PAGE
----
What you need to know about COVID-19 testing in the Tri-Cities area

The coronavirus pandemic began in China. Today, it reported no new local infections for the first time

TRI-CITIES, Wash. — The Benton-Franklin Health District and four local healthcare systems released a joint statement Thursday on testing for COVID-19 in the Tri-Cities area. The health care systems are Kadlec, Trios Health, Lourdes Health and Prosser Memorial Health.

According to the statement, there is a nationwide shortage on supplies needed to collect samples from patients for testing, but labs are “doing their best to keep up with the demand.”

In the Tri-Cities area, it is currently taking anywhere from 5-7 days to receive results.

The current priority for testing is people who are most at risk and those suffering the most severe symptoms of COVID-19.

Here is a brief summary how the testing process works:

  • When a patient is experiencing respiratory illness symptoms, they are urged to call their provider to determine if any testing is required, whether they should be tested for COVID-19, or tested and treated for other infections such as influenza or pneumonia.
  • Only medical providers are able to order COVID-19 tests.
  •  If flu or other infections are ruled out, providers may then proceed to order a COVID-19
    test.
  • The medical provider will collect a specimen, which will then be sent to a state public
    health or FDA-approved lab for evaluation.
  • The testing lab sends the results to the medical provider and the Washington
    Department of Health (DOH).
  • The medical provider or clinical staff will contact the patient with test results.
  • DOH reports the results to the Benton-Franklin Health District (BFHD) through an online reporting system.
  • BFHD then notifies the public of test results (positive or negative)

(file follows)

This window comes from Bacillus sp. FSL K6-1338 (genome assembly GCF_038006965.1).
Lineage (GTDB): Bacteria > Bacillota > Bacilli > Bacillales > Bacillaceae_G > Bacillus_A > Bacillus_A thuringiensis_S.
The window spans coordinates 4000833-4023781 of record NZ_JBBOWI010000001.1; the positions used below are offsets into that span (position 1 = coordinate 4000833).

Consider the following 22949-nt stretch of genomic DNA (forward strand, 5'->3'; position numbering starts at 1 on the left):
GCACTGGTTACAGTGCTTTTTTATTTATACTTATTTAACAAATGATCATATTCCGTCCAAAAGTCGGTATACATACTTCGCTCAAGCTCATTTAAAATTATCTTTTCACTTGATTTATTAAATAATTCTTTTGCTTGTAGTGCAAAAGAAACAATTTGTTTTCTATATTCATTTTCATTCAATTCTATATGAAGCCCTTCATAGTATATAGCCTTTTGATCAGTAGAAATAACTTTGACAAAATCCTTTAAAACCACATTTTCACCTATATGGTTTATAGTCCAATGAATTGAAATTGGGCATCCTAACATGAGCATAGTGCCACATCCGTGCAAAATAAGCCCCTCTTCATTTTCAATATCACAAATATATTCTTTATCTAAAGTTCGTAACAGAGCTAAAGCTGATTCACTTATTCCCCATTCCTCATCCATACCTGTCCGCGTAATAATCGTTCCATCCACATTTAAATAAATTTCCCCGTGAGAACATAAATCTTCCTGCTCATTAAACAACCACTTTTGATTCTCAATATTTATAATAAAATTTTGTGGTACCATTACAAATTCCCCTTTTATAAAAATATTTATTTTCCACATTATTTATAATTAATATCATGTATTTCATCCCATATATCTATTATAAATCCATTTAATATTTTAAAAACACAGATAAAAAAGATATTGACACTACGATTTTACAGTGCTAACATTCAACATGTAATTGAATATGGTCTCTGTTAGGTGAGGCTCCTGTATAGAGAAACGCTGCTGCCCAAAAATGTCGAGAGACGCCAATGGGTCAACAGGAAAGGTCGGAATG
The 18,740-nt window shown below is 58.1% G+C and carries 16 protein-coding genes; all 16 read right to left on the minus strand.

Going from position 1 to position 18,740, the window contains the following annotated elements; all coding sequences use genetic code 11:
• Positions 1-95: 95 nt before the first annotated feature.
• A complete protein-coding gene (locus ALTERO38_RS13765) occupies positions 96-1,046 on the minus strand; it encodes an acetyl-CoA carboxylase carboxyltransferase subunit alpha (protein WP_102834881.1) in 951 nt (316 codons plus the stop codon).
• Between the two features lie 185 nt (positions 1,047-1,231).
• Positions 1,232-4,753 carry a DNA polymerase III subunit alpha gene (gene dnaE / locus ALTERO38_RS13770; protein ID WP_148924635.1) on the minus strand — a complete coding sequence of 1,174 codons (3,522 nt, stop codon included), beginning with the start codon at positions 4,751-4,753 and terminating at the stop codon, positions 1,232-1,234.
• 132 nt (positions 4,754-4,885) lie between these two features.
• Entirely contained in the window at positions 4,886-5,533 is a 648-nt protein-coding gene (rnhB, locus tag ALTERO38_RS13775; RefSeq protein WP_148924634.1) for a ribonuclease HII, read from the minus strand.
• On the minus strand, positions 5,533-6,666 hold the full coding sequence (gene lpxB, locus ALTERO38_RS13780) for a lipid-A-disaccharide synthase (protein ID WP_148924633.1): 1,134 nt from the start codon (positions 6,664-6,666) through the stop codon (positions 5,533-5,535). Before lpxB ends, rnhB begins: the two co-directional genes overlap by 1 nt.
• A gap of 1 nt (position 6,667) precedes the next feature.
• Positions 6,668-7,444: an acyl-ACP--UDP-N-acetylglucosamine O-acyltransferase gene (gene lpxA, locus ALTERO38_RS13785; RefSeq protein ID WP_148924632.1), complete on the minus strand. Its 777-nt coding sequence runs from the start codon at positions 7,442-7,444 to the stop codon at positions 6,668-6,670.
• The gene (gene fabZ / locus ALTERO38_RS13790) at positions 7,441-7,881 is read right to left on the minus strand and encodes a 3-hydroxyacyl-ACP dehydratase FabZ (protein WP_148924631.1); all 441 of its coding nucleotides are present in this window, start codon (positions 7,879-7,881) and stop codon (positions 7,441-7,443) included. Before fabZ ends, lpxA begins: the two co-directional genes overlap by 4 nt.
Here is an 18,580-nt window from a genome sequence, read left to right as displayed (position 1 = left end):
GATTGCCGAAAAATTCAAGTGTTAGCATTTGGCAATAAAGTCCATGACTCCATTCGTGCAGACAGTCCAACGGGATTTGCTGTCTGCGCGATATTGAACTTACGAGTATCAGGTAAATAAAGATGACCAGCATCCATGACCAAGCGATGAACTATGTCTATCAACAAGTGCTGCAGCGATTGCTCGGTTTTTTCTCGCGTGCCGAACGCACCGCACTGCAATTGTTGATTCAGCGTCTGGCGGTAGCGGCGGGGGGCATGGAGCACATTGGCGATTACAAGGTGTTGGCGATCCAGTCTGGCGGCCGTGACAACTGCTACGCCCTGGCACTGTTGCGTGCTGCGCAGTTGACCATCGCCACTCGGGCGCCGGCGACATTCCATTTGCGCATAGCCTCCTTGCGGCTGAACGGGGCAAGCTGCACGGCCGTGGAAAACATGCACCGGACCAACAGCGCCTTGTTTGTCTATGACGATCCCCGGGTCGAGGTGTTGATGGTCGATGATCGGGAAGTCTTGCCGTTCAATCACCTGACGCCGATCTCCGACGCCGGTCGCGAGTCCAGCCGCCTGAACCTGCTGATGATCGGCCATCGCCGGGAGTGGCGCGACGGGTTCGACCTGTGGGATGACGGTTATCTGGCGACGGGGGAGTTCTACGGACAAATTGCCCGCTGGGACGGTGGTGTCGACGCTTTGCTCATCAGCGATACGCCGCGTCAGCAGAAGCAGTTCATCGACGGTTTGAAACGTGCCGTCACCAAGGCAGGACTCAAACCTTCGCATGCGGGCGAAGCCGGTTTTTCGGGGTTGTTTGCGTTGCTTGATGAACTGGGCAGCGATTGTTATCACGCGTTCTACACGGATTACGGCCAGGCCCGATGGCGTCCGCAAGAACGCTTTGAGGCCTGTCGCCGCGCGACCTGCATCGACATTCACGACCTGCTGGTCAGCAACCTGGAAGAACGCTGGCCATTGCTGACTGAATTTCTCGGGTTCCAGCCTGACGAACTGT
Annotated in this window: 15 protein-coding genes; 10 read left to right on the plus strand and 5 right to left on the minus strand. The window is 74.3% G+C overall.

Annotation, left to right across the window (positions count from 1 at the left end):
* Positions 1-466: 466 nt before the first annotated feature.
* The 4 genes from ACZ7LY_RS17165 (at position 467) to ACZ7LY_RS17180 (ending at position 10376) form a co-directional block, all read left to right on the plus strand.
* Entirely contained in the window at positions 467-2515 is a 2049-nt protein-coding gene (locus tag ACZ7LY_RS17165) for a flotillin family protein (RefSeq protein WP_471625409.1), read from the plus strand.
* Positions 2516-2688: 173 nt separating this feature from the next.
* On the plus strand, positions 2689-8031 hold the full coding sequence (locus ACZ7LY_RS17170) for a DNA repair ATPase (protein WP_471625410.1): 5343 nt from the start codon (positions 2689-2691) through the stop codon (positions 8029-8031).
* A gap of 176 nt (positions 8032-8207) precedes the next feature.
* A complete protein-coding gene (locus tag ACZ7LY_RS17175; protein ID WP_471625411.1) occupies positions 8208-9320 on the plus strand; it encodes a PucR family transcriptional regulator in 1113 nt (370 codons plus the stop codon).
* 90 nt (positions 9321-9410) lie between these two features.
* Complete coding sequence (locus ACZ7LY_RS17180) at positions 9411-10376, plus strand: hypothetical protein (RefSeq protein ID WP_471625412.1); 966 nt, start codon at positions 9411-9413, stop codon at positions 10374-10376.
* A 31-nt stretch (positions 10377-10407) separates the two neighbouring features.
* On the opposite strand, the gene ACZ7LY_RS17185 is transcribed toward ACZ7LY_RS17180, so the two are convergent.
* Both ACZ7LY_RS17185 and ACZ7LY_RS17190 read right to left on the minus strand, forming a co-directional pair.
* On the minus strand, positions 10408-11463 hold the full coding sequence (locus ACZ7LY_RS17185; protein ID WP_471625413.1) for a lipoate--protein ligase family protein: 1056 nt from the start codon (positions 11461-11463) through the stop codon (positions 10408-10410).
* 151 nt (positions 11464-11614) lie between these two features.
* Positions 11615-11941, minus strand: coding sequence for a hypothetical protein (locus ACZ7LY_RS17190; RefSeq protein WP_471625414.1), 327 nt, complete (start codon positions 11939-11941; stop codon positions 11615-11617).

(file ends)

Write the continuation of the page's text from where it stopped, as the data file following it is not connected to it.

“We recognize the limited availability of COVID-19 tests may cause concern. During this time, public health experts advise that people who are mildly sick with what could be COVID-19 should stay home and treat their symptoms. If symptoms worsen, call a provider for advice before going to a clinic or office. Tests need to be reserved for the sickest, high risk patients and medical professionals. A trip to the clinic or hospital could spread exposure,” the statement said.

Here’s what you can do if you’re experiencing only minor symptoms:

  • You can and should isolate at home during illness. Restrict outside activities, avoid
    public areas (work, school, etc.) and refrain from using public transportation.
  • Treat symptoms with rest, plenty of fluids and over-the-counter medications, as
    appropriate.
  • Separate yourself as much as possible, staying in a separate room and using a separate
    bathroom, if available. Restrict your contact with pets and other animals.
  • Be alert to any changing symptoms and seek prompt medical attention if your
    symptoms are getting worse (e.g. difficulty breathing)

Below are links to our respective websites where you can get more information on COVID-19.

Community members are asked to stay home if they are ill unless they’re experiencing respiratory distress, chest pain or other sign of true emergency.

 

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